Richard C. Bogren, Huffstickler, Kyle, Gill, Daniel J., Owings, Allen D.
News Release Distributed 04/26/12
By LSU AgCenter Horticulturists Dan Gill, Kyle Huffstickler and Allen Owings
Keep environmental conditions in mind when you select plant materials for a home landscape. The size of the planting area is important along with other site characteristics, such as sun or shade exposure, wet or dry locations, and exposure to windy conditions. Selecting the proper plants based on regional adaptability to climate and environmental conditions is a sustainable landscape practice.
Selected plants should tolerate existing conditions and should be hardy in the appropriate climatic zone. Louisiana’s 50-60 inches of annual rainfall are also an important consideration in selecting landscape plants. We need to keep in mind, though, that Louisiana rainfall is not well distributed, so some times during the year we can be excessively dry while at other times we are very wet.
Louisiana is located in U.S. Department of Agriculture hardiness zones 8 and 9. Hardiness zones indicate the average minimum temperature that occurs during winter in different geographical regions of the country. Hardiness zone 8 indicates average minimum temperatures of 10-20 degrees, and hardiness zone 9 indicates average minimums of 20-30 degrees. Ever since the hardiness zone map was published in 1960, experts have been recommending plants for different areas of the country based on these zones.
Besides hardiness, you also need to consider summer heat extremes in selecting landscape plants. We know this is critical, but now we have some new information that can simplify the process of plant selection based on their ability to tolerate Louisiana summers. Summer growing conditions are just as important, if not more important, than winter growing conditions, in determining long-term hardiness and survivability for many plant species.
In 1997, the American Horticultural Society released the Plant Heat-Zone Map. This was a revolutionary idea coordinated by the late H. Marc Cathey, president emeritus of the society. The Plant Heat-Zone Map contains 12 zones in the United States and classifies areas of the country based on the average number of days per year when the temperature is above 86 degrees. Why 86 degrees? This is the temperature where cellular proteins in plants start becoming damaged.
Louisiana is located in heat zones 8 and 9. Zone 8 has 90-120 days annually above 86 degrees, while zone 9 includes 120-150 days in that temperature range. Coastal portions of the state, portions of northwest Louisiana and the area near the Mississippi River in northeast Louisiana are in zone 8. The rest of the state sits squarely in the middle of zone 9.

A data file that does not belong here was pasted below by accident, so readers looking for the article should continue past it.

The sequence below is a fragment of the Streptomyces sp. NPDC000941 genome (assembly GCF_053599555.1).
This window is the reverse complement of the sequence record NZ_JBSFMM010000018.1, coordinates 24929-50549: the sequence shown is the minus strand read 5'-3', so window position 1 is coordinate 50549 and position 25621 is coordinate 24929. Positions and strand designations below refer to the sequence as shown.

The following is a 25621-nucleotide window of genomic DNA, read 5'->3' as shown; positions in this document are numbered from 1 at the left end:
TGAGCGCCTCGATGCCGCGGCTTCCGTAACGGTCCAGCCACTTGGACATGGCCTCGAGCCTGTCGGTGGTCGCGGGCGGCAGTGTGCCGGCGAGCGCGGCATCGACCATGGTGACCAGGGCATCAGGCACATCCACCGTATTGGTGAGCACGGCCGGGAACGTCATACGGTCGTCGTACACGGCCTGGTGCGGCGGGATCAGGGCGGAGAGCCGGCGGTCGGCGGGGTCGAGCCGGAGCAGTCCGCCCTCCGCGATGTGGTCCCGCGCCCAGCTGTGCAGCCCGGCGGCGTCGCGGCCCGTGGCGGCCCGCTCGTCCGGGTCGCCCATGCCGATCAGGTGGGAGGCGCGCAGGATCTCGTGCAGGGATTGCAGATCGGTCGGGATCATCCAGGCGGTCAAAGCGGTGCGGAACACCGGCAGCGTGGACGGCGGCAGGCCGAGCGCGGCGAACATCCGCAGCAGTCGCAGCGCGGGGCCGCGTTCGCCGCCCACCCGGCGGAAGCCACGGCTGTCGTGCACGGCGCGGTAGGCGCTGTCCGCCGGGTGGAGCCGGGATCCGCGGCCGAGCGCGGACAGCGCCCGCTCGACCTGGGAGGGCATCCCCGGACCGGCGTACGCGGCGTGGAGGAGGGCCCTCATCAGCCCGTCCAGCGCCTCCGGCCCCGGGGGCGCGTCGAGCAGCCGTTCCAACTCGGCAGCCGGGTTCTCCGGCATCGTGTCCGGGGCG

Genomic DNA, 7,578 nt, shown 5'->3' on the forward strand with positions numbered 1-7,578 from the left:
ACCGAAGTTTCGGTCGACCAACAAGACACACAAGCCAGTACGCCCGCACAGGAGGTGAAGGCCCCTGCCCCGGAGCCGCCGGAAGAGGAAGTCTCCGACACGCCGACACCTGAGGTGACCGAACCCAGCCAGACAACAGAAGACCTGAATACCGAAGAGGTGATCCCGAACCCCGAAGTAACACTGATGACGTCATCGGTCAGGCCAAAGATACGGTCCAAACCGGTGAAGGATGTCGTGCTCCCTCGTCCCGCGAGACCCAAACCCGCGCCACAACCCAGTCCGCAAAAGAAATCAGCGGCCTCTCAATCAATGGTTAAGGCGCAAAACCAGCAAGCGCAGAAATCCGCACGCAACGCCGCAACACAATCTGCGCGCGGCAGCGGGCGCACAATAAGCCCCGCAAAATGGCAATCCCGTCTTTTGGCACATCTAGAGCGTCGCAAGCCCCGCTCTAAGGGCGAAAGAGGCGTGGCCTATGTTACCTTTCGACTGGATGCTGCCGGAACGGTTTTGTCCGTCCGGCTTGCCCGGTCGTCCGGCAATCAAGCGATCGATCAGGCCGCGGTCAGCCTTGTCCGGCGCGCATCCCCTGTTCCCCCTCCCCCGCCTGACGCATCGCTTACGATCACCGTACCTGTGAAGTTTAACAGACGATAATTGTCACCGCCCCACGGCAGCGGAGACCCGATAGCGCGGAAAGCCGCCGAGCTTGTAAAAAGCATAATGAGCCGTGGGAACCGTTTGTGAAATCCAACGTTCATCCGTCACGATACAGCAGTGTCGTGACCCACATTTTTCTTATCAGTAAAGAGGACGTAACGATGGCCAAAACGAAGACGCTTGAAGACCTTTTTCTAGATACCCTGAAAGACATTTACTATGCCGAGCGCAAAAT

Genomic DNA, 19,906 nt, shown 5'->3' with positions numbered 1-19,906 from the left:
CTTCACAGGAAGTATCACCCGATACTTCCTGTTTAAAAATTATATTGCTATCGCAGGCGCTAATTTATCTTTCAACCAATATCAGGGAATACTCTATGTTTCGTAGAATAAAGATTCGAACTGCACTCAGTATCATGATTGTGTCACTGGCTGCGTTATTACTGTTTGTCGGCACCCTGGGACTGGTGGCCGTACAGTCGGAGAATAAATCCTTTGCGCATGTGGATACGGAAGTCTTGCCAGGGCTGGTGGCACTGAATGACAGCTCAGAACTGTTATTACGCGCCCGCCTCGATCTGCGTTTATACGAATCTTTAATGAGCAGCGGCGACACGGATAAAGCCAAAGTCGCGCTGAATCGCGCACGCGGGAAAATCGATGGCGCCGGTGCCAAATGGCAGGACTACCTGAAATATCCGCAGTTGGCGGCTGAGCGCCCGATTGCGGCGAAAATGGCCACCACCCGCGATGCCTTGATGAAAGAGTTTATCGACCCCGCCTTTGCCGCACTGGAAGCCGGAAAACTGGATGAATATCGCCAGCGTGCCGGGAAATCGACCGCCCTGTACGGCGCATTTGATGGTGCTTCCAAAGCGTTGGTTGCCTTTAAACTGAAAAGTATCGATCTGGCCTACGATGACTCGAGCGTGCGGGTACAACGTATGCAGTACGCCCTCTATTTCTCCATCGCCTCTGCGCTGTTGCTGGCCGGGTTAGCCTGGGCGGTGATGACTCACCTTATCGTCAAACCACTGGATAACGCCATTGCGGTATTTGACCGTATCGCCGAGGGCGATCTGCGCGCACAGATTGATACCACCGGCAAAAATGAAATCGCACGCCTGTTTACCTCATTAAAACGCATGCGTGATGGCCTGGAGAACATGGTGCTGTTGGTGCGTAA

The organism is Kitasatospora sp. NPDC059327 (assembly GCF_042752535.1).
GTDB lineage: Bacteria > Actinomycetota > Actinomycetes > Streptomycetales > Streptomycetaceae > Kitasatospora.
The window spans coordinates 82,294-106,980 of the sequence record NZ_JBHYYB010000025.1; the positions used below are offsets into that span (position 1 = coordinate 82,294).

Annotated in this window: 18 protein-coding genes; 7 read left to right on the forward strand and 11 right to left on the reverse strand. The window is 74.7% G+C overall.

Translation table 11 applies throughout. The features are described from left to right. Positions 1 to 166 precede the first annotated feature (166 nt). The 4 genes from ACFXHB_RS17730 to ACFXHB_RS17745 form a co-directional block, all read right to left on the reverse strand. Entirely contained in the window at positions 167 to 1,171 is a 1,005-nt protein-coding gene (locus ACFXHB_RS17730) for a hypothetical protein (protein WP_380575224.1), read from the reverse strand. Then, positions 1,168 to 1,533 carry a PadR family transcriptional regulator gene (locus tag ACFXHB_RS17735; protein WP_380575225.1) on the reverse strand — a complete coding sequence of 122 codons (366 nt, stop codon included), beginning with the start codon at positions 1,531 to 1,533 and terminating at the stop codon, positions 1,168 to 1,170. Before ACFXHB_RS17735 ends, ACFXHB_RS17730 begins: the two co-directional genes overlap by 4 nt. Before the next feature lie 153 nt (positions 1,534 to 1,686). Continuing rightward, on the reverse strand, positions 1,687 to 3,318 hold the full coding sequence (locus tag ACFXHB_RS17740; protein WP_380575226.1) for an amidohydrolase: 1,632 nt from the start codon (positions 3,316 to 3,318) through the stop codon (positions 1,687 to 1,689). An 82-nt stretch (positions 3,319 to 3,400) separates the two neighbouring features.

Most plants suffer heat-stress damage, but it occurs more gradually than cold-weather damage. Heat stress occurs over an extended period – anywhere from a month or so to over a couple of growing seasons. Withering flowers or flower buds, drooping leaves, loss of green foliage color (bluish-gray color), diminished root growth and increased attractiveness to insects are some indications of stress. Many Louisiana ornamental plants had heat-stress symptoms last fall after our unusually hot, dry summer.
Environmental factors other than heat may affect our plants, but we can minimize these problems and maximize success. Humidity, water availability, oxygen exchange, light quality and quantity, day length (photoperiod), wind movement, soil conditions and available nutrients all play a role in success with your garden plants not only through summer but also at other times of year.
Water availability – or limiting water stress – goes a long way in eliminating plant stress. Maintaining optimal soil moisture levels is critical. It is hard to do without proper irrigation management. Plants cannot adapt without irrigation when we receive a 4-inch rainfall in a 24- to 48-hour period then go through 30-day droughty periods at other times of the year. These are difficult conditions for plant adaptation.
Plants need oxygen exchange for respiration; roots need oxygen to breathe. This requires ideal bed preparation that creates sufficient pore space between individual soil particles.
Be aware of light quality, quantity and day length, also referred to as photoperiod. These conditions are important as plants undertake their physiological processes during summer. Plants need light and carbon dioxide for food manufacturing (photosynthesis). Light also affects the plants’ temperature – plants growing at the limit of their heat zone may die due to environmental stress in summer if planted in full sun or with a southern and/or western exposure where heat buildup is more likely to occur.
When you head for the garden center to select new plants for your landscape, evaluate your planned location and keep these factors in mind.
Visit LaHouse in Baton Rouge to see sustainable landscape practices in action. The home and landscape resource center is near the intersection of Burbank Drive and Nicholson Drive (Louisiana Highway 30) in Baton Rouge, across the street from the LSU baseball stadium. For more information, go to www.lsuagcenter.com/lahouse or www.lsuagcenter.com/lyn.Rick Bogren